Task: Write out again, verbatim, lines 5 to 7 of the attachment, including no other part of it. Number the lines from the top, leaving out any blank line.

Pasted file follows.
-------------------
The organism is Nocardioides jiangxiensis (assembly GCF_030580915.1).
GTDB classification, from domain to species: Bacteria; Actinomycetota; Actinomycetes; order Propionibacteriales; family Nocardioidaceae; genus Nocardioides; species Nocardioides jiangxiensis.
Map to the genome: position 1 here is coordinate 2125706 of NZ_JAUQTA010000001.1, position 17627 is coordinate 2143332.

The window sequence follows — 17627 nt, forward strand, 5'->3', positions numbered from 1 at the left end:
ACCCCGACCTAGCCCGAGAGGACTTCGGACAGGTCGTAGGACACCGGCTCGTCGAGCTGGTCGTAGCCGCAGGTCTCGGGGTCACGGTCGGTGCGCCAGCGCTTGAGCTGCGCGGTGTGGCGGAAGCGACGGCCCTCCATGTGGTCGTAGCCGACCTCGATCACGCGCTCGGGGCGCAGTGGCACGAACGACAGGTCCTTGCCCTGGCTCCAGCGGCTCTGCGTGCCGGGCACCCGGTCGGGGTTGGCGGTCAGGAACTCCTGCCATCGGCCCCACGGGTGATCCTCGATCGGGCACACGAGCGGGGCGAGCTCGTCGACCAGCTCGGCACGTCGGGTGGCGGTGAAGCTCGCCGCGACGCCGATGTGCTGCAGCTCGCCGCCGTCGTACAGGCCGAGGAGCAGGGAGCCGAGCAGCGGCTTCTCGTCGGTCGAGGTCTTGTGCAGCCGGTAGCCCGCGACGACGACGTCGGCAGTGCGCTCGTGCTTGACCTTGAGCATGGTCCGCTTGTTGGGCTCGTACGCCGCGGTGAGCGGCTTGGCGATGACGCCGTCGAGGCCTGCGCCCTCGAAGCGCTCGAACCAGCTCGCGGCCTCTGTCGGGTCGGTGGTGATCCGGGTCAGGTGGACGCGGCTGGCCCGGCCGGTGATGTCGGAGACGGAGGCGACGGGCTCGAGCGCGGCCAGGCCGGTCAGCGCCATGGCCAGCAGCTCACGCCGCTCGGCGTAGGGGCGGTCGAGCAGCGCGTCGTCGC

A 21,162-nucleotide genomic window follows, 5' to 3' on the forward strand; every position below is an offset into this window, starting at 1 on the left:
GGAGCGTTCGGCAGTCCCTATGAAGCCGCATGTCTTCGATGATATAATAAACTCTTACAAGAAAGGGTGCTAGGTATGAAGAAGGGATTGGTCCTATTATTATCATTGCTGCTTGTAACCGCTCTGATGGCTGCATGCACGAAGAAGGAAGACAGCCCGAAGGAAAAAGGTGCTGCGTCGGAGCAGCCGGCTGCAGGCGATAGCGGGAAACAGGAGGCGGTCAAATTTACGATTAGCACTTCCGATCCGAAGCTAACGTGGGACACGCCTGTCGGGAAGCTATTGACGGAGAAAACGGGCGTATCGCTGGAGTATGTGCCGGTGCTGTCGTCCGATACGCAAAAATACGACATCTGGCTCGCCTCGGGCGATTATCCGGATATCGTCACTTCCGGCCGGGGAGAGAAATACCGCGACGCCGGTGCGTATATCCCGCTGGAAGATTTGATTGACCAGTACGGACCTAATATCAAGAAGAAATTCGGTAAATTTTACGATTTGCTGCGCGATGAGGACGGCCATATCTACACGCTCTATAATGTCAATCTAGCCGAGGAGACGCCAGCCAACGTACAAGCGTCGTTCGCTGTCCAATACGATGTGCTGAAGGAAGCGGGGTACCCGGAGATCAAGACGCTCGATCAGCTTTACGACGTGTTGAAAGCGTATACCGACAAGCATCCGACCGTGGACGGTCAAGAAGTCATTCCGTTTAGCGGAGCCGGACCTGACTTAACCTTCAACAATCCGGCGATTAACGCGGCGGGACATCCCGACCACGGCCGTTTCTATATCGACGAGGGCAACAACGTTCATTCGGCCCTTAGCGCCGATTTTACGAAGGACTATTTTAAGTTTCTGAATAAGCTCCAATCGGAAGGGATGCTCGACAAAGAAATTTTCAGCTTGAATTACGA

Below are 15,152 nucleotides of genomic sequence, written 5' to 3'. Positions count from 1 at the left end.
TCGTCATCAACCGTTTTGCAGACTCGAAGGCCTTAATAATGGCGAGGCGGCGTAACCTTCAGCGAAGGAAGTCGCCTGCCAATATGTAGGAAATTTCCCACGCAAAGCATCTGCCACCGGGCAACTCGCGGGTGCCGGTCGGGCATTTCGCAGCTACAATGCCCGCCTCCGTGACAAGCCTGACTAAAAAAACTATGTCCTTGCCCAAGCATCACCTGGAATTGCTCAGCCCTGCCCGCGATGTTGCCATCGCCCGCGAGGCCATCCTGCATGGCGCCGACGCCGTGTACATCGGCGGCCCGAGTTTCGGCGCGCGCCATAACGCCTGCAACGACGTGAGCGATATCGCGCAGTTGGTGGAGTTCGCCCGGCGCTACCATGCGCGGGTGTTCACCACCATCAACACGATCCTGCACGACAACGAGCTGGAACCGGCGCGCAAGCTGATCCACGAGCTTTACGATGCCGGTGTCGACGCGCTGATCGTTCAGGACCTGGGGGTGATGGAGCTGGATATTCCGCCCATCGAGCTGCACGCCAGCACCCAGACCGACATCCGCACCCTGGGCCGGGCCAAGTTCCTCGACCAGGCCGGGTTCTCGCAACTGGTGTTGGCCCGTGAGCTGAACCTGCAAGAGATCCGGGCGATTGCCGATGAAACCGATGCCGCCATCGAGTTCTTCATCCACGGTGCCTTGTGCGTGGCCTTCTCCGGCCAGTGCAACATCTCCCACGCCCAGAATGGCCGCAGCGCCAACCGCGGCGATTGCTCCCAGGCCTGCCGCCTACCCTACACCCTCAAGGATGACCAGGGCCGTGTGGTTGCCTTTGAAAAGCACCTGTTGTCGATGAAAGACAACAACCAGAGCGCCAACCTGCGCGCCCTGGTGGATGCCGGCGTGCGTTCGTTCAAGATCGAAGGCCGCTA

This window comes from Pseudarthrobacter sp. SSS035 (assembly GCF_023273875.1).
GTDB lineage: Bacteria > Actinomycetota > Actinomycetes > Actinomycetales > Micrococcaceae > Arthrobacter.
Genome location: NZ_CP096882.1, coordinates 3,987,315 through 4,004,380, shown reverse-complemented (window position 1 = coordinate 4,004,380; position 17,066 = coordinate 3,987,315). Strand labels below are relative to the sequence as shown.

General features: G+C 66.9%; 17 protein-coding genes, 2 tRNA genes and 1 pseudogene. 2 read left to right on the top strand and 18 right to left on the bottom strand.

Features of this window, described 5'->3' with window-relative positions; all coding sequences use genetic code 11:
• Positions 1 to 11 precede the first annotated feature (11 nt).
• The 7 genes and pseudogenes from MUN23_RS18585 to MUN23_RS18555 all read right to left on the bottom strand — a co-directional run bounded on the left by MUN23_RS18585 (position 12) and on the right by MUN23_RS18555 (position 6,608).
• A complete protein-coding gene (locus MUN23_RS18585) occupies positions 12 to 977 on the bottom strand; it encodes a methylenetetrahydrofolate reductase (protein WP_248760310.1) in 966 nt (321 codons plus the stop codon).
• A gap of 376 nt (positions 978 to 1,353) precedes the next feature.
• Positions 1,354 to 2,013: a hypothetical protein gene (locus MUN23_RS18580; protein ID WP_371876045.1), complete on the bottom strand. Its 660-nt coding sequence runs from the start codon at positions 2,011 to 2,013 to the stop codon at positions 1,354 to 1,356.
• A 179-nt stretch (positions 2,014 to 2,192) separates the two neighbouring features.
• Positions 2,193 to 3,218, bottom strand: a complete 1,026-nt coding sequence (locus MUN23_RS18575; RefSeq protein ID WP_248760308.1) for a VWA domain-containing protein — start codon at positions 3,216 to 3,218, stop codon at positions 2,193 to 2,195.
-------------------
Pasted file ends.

ACCCCGACCTAGCCCGAGAGGACTTCGGACAGGTCGTAGGACACCGGCTCGTCGAGCTGGTCGTAGCCGCAGGTCTCGGGGTCACGGTCGGTGCGCCAGCGCTTGAGCTGCGCGGTGTGGCGGAAGCGACGGCCCTCCATGTGGTCGTAGCCGACCTCGATCACGCGCTCGGGGCGCAGTGGCACGAACGACAGGTCCTTGCCCTGGCTCCAGCGGCTCTGCGTGCCGGGCACCCGGTCGGGGTTGGCGGTCAGGAACTCCTGCCATCGGCCCCACGGGTGATCCTCGATCGGGCACACGAGCGGGGCGAGCTCGTCGACCAGCTCGGCACGTCGGGTGGCGGTGAAGCTCGCCGCGACGCCGATGTGCTGCAGCTCGCCGCCGTCGTACAGGCCGAGGAGCAGGGAGCCGAGCAGCGGCTTCTCGTCGGTCGAGGTCTTGTGCAGCCGGTAGCCCGCGACGACGACGTCGGCAGTGCGCTCGTGCTTGACCTTGAGCATGGTCCGCTTGTTGGGCTCGTACGCCGCGGTGAGCGGCTTGGCGATGACGCCGTCGAGGCCTGCGCCCTCGAAGCGCTCGAACCAGCTCGCGGCCTCTGTCGGGTCGGTGGTGATCCGGGTCAGGTGGACGCGGCTGGCCCGGCCGGTGATGTCGGAGACGGAGGCGACGGGCTCGAGCGCGGCCAGGCCGGTCAGCGCCATGGCCAGCAGCTCACGCCGCTCGGCGTAGGGGCGGTCGAGCAGCGCGTCGTCGC

A 21,162-nucleotide genomic window follows, 5' to 3' on the forward strand; every position below is an offset into this window, starting at 1 on the left:
GGAGCGTTCGGCAGTCCCTATGAAGCCGCATGTCTTCGATGATATAATAAACTCTTACAAGAAAGGGTGCTAGGTATGAAGAAGGGATTGGTCCTATTATTATCATTGCTGCTTGTAACCGCTCTGATGGCTGCATGCACGAAGAAGGAAGACAGCCCGAAGGAAAAAGGTGCTGCGTCGGAGCAGCCGGCTGCAGGCGATAGCGGGAAACAGGAGGCGGTCAAATTTACGATTAGCACTTCCGATCCGAAGCTAACGTGGGACACGCCTGTCGGGAAGCTATTGACGGAGAAAACGGGCGTATCGCTGGAGTATGTGCCGGTGCTGTCGTCCGATACGCAAAAATACGACATCTGGCTCGCCTCGGGCGATTATCCGGATATCGTCACTTCCGGCCGGGGAGAGAAATACCGCGACGCCGGTGCGTATATCCCGCTGGAAGATTTGATTGACCAGTACGGACCTAATATCAAGAAGAAATTCGGTAAATTTTACGATTTGCTGCGCGATGAGGACGGCCATATCTACACGCTCTATAATGTCAATCTAGCCGAGGAGACGCCAGCCAACGTACAAGCGTCGTTCGCTGTCCAATACGATGTGCTGAAGGAAGCGGGGTACCCGGAGATCAAGACGCTCGATCAGCTTTACGACGTGTTGAAAGCGTATACCGACAAGCATCCGACCGTGGACGGTCAAGAAGTCATTCCGTTTAGCGGAGCCGGACCTGACTTAACCTTCAACAATCCGGCGATTAACGCGGCGGGACATCCCGACCACGGCCGTTTCTATATCGACGAGGGCAACAACGTTCATTCGGCCCTTAGCGCCGATTTTACGAAGGACTATTTTAAGTTTCTGAATAAGCTCCAATCGGAAGGGATGCTCGACAAAGAAATTTTCAGCTTGAATTACGA